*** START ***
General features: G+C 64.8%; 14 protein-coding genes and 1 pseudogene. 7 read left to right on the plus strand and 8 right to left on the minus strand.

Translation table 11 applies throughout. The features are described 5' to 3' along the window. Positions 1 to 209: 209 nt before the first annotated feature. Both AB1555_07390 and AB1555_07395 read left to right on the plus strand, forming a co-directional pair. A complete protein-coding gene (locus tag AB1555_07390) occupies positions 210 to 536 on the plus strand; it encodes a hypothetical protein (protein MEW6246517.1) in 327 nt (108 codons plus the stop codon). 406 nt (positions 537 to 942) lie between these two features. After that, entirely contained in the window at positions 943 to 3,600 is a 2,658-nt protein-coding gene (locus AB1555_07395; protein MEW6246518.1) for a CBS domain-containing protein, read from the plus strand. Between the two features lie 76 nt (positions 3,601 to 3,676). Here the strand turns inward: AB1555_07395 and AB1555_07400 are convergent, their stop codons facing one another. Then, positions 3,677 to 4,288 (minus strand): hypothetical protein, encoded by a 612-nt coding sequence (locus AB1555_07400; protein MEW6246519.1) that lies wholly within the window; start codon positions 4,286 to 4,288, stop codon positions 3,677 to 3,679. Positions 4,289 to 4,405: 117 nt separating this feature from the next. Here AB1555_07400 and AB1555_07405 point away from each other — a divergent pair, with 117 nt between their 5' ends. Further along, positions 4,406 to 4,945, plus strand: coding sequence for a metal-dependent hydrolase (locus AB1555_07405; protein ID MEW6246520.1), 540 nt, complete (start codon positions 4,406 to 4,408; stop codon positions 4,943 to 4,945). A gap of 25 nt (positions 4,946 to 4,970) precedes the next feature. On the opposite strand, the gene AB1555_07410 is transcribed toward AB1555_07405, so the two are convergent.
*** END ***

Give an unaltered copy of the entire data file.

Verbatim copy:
General features: G+C 64.8%; 14 protein-coding genes and 1 pseudogene. 7 read left to right on the plus strand and 8 right to left on the minus strand.

Translation table 11 applies throughout. The features are described 5' to 3' along the window. Positions 1 to 209: 209 nt before the first annotated feature. Both AB1555_07390 and AB1555_07395 read left to right on the plus strand, forming a co-directional pair. A complete protein-coding gene (locus tag AB1555_07390) occupies positions 210 to 536 on the plus strand; it encodes a hypothetical protein (protein MEW6246517.1) in 327 nt (108 codons plus the stop codon). 406 nt (positions 537 to 942) lie between these two features. After that, entirely contained in the window at positions 943 to 3,600 is a 2,658-nt protein-coding gene (locus AB1555_07395; protein MEW6246518.1) for a CBS domain-containing protein, read from the plus strand. Between the two features lie 76 nt (positions 3,601 to 3,676). Here the strand turns inward: AB1555_07395 and AB1555_07400 are convergent, their stop codons facing one another. Then, positions 3,677 to 4,288 (minus strand): hypothetical protein, encoded by a 612-nt coding sequence (locus AB1555_07400; protein MEW6246519.1) that lies wholly within the window; start codon positions 4,286 to 4,288, stop codon positions 3,677 to 3,679. Positions 4,289 to 4,405: 117 nt separating this feature from the next. Here AB1555_07400 and AB1555_07405 point away from each other — a divergent pair, with 117 nt between their 5' ends. Further along, positions 4,406 to 4,945, plus strand: coding sequence for a metal-dependent hydrolase (locus AB1555_07405; protein ID MEW6246520.1), 540 nt, complete (start codon positions 4,406 to 4,408; stop codon positions 4,943 to 4,945). A gap of 25 nt (positions 4,946 to 4,970) precedes the next feature. On the opposite strand, the gene AB1555_07410 is transcribed toward AB1555_07405, so the two are convergent.